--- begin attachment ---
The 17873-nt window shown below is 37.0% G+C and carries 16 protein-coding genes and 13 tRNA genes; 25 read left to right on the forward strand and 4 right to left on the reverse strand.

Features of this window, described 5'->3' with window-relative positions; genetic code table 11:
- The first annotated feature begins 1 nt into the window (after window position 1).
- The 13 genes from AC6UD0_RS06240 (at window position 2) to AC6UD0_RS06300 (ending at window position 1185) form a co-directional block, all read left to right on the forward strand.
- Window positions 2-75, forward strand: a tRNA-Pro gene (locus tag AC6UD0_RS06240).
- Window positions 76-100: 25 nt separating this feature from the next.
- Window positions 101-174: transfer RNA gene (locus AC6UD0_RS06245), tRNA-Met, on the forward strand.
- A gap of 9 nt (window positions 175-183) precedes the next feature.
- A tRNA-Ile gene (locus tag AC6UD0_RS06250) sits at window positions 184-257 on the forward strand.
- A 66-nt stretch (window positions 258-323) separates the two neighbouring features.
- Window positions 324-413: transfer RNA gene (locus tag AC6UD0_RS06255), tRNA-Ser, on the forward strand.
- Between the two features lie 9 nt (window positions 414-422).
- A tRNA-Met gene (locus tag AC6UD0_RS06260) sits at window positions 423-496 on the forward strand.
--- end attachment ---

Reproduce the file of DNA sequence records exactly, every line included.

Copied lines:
The 17873-nt window shown below is 37.0% G+C and carries 16 protein-coding genes and 13 tRNA genes; 25 read left to right on the forward strand and 4 right to left on the reverse strand.

Features of this window, described 5'->3' with window-relative positions; genetic code table 11:
- The first annotated feature begins 1 nt into the window (after window position 1).
- The 13 genes from AC6UD0_RS06240 (at window position 2) to AC6UD0_RS06300 (ending at window position 1185) form a co-directional block, all read left to right on the forward strand.
- Window positions 2-75, forward strand: a tRNA-Pro gene (locus tag AC6UD0_RS06240).
- Window positions 76-100: 25 nt separating this feature from the next.
- Window positions 101-174: transfer RNA gene (locus AC6UD0_RS06245), tRNA-Met, on the forward strand.
- A gap of 9 nt (window positions 175-183) precedes the next feature.
- A tRNA-Ile gene (locus tag AC6UD0_RS06250) sits at window positions 184-257 on the forward strand.
- A 66-nt stretch (window positions 258-323) separates the two neighbouring features.
- Window positions 324-413: transfer RNA gene (locus tag AC6UD0_RS06255), tRNA-Ser, on the forward strand.
- Between the two features lie 9 nt (window positions 414-422).
- A tRNA-Met gene (locus tag AC6UD0_RS06260) sits at window positions 423-496 on the forward strand.